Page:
Audi CEO Rupert Stadler arrested in Germany over Volkswagen diesel scandal

Germany: Audi CEO Rupert Stadler detained by police as part of

Audi CEO arrested in Germany over diesel scandal

Audi and VW confirmed the arrest and reiterated there was still a presumption of innocence for Stadler.

Stadler's arrest is the most high-profile in the diesel emissions scandal.

The arrest of the Audi CEO comes just weeks after Volkswagen tapped a new CEO to move the company past the scandal.

Volkswagen has pleaded guilty to criminal charges in the United States.

The Volkswagen emissions scandal began in September 2015, when the United States Environmental Protection Agency (EPA) issued a notice of violation of the Clean Air Act to German automaker Volkswagen Group. "The suspect has been seen by a judge, who has ordered him to be remanded in custody", the prosecutors' office said in a statement. Munich prosecutors and Stadler himself were not immediately available for comment.

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"His arrest is another low point in VW's diesel saga", said Evercore ISI analysts, who have criticized the company for being slow to reform.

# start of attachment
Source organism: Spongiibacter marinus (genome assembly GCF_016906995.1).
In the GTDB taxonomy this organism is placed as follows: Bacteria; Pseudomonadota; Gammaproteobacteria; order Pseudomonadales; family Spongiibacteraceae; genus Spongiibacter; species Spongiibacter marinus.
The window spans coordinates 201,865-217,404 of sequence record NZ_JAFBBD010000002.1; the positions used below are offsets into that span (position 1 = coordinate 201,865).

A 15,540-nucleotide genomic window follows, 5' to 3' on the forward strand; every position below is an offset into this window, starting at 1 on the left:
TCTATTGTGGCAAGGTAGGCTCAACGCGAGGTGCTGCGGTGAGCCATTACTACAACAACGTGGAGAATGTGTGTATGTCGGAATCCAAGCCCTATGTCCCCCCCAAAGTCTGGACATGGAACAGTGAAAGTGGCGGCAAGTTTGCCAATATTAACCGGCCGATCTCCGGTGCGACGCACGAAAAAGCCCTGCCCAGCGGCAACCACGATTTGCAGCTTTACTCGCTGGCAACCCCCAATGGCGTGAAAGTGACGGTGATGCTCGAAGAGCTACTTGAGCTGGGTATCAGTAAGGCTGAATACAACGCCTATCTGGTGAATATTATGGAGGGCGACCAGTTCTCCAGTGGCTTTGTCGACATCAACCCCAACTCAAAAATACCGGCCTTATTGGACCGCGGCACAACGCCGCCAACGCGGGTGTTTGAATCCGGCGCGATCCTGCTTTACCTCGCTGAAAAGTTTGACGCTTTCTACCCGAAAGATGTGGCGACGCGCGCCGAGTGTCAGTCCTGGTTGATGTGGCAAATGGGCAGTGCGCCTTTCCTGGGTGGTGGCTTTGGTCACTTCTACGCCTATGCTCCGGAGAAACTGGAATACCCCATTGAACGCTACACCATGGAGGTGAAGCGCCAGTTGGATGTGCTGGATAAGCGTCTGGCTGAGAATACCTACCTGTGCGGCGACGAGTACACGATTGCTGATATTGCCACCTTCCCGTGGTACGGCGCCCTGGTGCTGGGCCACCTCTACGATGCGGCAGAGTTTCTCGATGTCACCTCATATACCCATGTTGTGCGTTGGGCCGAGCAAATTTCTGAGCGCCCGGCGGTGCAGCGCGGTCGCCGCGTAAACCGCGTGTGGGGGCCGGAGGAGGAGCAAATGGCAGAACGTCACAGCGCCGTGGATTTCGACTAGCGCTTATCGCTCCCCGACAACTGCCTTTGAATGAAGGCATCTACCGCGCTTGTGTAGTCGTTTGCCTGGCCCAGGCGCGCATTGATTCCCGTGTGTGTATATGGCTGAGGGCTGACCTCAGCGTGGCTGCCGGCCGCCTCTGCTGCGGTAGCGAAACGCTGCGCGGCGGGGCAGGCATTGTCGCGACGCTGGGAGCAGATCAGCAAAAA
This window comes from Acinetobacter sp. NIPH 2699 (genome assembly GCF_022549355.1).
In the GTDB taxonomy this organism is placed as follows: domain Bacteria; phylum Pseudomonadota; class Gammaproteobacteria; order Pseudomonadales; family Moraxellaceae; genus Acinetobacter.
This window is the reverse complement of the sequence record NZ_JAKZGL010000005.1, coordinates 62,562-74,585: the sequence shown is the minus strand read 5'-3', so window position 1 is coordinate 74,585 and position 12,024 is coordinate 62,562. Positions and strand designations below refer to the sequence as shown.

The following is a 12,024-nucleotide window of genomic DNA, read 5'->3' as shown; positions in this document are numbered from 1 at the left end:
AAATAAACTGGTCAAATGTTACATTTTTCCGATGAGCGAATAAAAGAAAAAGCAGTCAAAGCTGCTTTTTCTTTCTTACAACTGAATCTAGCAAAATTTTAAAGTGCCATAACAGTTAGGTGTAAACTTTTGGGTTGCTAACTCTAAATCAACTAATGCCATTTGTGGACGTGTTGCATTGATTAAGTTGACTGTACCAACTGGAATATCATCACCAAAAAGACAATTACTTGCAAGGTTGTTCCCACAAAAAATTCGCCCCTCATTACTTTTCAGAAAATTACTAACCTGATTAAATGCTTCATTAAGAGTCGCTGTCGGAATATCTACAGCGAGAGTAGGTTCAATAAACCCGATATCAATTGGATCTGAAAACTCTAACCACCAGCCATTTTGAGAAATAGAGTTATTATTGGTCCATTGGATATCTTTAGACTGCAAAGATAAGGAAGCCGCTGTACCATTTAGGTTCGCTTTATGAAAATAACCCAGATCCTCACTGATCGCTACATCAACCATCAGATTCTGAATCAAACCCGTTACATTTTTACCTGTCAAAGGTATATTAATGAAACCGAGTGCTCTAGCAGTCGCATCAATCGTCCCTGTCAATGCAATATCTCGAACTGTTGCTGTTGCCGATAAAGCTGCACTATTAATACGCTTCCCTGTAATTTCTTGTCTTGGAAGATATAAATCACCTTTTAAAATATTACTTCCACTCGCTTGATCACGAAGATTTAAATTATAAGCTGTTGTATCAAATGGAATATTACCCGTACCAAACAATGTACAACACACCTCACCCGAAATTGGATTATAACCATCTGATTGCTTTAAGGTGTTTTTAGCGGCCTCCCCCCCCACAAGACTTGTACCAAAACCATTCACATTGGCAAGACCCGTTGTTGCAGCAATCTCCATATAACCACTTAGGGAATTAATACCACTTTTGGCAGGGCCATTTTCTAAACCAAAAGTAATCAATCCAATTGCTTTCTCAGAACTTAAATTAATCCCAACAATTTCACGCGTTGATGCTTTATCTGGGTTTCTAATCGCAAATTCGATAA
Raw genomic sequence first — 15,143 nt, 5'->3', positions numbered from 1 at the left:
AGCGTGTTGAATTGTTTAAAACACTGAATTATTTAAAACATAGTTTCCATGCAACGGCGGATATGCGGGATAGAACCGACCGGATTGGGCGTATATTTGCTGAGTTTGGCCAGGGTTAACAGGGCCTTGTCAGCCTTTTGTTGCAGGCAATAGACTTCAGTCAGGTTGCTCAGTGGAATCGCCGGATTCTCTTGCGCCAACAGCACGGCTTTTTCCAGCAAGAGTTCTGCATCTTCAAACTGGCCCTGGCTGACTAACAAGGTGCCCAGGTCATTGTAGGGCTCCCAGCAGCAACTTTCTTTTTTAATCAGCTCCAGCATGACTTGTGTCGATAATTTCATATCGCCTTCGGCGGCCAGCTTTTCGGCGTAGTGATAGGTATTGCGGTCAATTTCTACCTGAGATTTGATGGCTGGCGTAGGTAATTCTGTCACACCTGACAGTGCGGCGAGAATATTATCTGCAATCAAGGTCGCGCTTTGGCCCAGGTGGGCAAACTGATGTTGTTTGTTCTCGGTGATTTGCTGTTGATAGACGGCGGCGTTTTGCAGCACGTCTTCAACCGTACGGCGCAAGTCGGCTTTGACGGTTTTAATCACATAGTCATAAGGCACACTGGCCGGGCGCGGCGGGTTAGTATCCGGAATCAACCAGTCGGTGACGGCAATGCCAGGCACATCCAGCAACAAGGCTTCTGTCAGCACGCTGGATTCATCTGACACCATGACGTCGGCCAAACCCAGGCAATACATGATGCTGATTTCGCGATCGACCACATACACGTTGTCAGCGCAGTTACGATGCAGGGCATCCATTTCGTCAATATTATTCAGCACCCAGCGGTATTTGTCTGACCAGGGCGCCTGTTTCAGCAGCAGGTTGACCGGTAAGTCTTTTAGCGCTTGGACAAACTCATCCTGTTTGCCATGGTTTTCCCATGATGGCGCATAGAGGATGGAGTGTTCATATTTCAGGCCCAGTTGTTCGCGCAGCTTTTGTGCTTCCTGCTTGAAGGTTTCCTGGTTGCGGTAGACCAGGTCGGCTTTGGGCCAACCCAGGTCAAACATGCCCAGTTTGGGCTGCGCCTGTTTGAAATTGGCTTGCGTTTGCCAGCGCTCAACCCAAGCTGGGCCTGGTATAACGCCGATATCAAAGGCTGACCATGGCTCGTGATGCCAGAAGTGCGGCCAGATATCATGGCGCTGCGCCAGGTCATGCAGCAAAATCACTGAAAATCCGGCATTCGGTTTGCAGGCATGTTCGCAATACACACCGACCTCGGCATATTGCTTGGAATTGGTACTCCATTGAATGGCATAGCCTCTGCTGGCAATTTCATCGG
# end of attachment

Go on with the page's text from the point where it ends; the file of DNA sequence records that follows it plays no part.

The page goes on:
Prosecutors said the arrest was justified because of the "risk of concealment of evidence". The executive was arrested at his home in Ingolstadt in the early hours on Monday, they said. Until now, backing of the Porsche and Piech families, who control the world's biggest auto maker, ensured him continuing in the role he's held since 2007.

At 1040 GMT, VW shares were down 2.7 per cent at 156.70 euros, one of the biggest falls by a European blue-chip stock. Before becoming Audi CEO in 2007, Stadler worked as chief of staff to VW's former chairman Ferdinand Piech.

Munich prosecutors had conducted searches at Stadler's private residence as a part of the probe concerning alleged fraud and indirect improprieties with documents. Around 11 million vehicles from Audi are allegedly fitted with the emission manipulation devices. The company has earmarked more than €27 billion in fines, buybacks and costs.

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